By Rachel McElroy, Chief Marketing Officer, Solutionize Global
Now, more than ever, businesses – where able to do so – must tap into effectively running their organisations remotely whilst managing wellbeing and service levels to their customers.
With the current global crisis enforcing a UK lockdown and causing many workers to self-isolate, some organisations will be better prepared than others. For enterprises that are rolling out a working from home policy for the foreseeable future, it’s important to remain productive and maintain employee buy-in – to keep everyone motivated, whilst keeping health and wellbeing as a top priority. It is a true test of a company’s agility to be able to shift successfully into this operating model, at a time when the stakes have never been so high.
In a landscape that is fluid and evolving how can firms keep spirits high, communication open and projects and goals still firmly in sight?
Organisations must embody a culture of trust and empathy
This is crucial from the outset – employers cannot micromanage as remote working heavily relies on autonomy. It’s about defining roles, setting expectations and KPIs or workflow requirements and establishing agreements. Everyone needs to be on the same page about how to ensure operations remain at a consistently high-level, but with the knowledge that there are many more factors pulling at your employee. They will have worries, may have sick family members and are likely to have other ongoing responsibilities, such as childcare concerns, impacting their time.
Set out clear plans for the working day
Having sight of goals and targets helps maintain focus and provides a sense of accomplishment and, most importantly, a routine in a time when life is far removed from when things were considered ‘normal’. It’s recommended that line managers have regular breakfast calls to check in on their employees and agree workloads.
How employees meet business priorities differs from person to person. Some prefer ‘to do’ lists whereas others like reminders in their calendars. If possible, ‘block out’ a solid amount of time on one project at a time to fully concentrate on the task in hand. Regular touchpoints through the day will also help support the team.
Harness the power of technology
To stay in constant communication with both the business infrastructure and the team, digital tools must be involved – from video calls to instant messaging apps.
There are many ways for workforces to keep in touch with one another, boost morale and keep motivated rather than isolated. Zoom, Microsoft Teams, Trello, Sharepoint, WhatsApp, PowWowNow and shared calendars are some easy-to-use applications to install or download. A daily video call with a loose agenda can also work well to pull everyone together.
It’s important that workforces use this time to get creative so that they inspire others in their team and keep bonding. Sharing successes, discussions, working environments and things outside of work can all help. Encouraging employees to come up with ideas on how to keep the communication flowing keeps spirits high.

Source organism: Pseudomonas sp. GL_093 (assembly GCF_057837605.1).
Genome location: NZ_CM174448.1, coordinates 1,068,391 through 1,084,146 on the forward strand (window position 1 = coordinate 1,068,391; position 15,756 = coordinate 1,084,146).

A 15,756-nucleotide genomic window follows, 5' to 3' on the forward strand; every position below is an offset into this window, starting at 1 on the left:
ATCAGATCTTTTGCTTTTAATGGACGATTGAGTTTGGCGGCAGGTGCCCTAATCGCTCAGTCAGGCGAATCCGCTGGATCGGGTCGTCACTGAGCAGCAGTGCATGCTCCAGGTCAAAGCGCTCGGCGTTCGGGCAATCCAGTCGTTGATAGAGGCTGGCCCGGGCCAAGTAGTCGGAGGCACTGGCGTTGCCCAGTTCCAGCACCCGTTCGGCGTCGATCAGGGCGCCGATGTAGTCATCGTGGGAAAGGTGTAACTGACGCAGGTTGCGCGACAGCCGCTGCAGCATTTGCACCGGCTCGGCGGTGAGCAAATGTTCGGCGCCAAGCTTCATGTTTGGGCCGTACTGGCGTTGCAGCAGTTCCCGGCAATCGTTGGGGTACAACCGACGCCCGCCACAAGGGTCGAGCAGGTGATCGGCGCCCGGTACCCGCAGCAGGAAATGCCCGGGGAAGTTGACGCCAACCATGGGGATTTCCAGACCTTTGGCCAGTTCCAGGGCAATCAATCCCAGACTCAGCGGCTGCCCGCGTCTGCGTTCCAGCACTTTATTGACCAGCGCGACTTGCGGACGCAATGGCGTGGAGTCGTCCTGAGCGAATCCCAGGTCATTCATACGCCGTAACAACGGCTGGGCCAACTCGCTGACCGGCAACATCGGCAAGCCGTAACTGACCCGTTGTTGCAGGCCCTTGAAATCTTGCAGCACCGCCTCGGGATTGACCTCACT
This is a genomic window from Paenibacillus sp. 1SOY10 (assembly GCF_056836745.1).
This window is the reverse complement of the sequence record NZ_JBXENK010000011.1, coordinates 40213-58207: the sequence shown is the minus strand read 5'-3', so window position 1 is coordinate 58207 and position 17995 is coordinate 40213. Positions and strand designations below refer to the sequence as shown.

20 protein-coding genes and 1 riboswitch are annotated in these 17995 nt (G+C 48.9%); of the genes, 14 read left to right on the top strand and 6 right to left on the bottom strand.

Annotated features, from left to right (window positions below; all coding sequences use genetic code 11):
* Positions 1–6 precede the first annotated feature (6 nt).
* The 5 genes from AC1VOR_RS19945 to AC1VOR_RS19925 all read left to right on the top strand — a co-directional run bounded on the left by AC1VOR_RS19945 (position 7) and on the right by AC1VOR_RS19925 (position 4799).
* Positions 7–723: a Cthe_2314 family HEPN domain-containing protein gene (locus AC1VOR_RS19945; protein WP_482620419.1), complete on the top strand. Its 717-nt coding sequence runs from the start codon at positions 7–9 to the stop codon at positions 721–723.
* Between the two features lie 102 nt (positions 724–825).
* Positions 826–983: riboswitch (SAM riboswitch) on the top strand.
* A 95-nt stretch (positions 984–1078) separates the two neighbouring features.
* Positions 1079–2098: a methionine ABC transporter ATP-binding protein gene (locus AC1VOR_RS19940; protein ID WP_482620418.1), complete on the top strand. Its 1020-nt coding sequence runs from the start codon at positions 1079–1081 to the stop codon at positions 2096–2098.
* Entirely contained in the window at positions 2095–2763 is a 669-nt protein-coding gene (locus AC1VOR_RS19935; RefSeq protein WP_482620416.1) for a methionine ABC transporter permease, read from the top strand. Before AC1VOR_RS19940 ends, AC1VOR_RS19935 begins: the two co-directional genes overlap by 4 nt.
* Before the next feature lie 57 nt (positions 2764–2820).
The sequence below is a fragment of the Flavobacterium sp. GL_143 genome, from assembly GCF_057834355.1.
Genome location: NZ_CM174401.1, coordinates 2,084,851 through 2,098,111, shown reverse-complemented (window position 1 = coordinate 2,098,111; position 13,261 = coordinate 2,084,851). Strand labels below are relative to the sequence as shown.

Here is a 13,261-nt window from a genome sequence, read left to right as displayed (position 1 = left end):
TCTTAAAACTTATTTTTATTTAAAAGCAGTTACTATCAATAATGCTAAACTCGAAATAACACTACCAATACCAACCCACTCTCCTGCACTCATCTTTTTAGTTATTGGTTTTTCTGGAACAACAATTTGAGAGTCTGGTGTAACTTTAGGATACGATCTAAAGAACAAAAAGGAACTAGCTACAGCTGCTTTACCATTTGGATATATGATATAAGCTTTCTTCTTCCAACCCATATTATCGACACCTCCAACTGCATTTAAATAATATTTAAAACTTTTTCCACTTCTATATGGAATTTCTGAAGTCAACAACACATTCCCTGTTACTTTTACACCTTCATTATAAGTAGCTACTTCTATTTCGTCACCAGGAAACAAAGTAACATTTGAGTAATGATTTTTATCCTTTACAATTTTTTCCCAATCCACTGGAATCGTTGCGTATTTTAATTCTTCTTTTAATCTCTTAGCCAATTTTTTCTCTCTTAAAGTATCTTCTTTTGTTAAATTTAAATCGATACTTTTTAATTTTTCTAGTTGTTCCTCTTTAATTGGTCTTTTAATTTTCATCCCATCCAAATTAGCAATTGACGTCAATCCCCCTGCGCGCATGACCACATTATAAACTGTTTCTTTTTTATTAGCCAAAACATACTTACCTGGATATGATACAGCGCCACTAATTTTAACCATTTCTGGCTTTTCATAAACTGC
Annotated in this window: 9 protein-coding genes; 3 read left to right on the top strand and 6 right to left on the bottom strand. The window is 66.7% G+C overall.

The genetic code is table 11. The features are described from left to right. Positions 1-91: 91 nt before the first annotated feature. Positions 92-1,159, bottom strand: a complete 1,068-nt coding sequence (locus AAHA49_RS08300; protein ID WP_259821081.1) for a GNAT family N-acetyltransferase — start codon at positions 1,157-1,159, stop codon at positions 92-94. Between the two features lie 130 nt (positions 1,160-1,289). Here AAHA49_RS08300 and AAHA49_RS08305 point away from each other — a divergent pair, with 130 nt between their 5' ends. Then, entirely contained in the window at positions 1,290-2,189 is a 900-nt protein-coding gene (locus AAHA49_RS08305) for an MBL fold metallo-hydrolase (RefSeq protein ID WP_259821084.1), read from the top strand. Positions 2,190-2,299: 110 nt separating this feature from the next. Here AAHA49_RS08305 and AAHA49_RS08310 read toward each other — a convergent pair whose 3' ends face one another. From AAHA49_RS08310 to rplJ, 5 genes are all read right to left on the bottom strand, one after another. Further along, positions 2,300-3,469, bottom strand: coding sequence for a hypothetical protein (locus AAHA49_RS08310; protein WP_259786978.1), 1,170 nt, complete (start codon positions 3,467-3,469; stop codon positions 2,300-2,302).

Prioritise the biggest tasks first
Focus and motivation can take a hit as the day progresses. As mentioned previously, structure is the key, and the completion of larger tasks provides for great motivation, a clear head and a morale boost.
Shut out distractions and use methods such as the Pomodoro time management technique to really get into a project and make real progress.
Take a flexible working hours approach
The traditional ‘9 to 5’ is likely to be hard to achieve for those employees that suddenly find themselves adopting the role of ‘teacher’ as well as working themselves. Flexibility to carry out tasks that work around children’s schedules can be very useful.
Early start times and working in the evenings – and accepting that video calls and other communications may have little ‘helpers’ involved – will make teams feel at ease.
Have regular breaks and keep fuelled
Consistent screen time can kill motivation – and it’s no good for health either. Stepping away from a laptop or mobile device can recharge the mind and even provide for some inspiration to get the creative juices flowing, whilst a simple task such as making a drink is being carried out.
Drinking plenty of water and eating regular, nutritious meals and snacks can help people to remain focused. And, remote workers must be kind to themselves and sensible when it comes to planning how to tackle each task with the same attitude as the last.
Finally, exercise and fresh air really does help to minimise aches and pains and encourage wellness, stress relief and mental health care.
The new ‘normal’
Although these critical phases are impacting organisations – and enforcing a working from home stance – it’s crucial for employers to speak directly to their staff and find out how they feel about being away from the office, and what support they need.
Some workers will be more familiar with working remotely then others and one size will not fit all. There are many different considerations that need to be adhered to, and so communication is key.
One final point to make is that it’s vital to recognise that everyone is living the same reality. Acknowledge and accept what can’t be controlled and instead look at the opportunity of having the time to focus more on positive ideas and future products that will benefit the business.
The goal on the other side the team will be closer than ever and so now is the time for companies to ensure they’re in great shape to move forward with succession plans once things return to some form of normality.
About the author
Rachel McElroy is the chief marketing officer of managed and professional services cloud tech consultancy, Solutionize Global.
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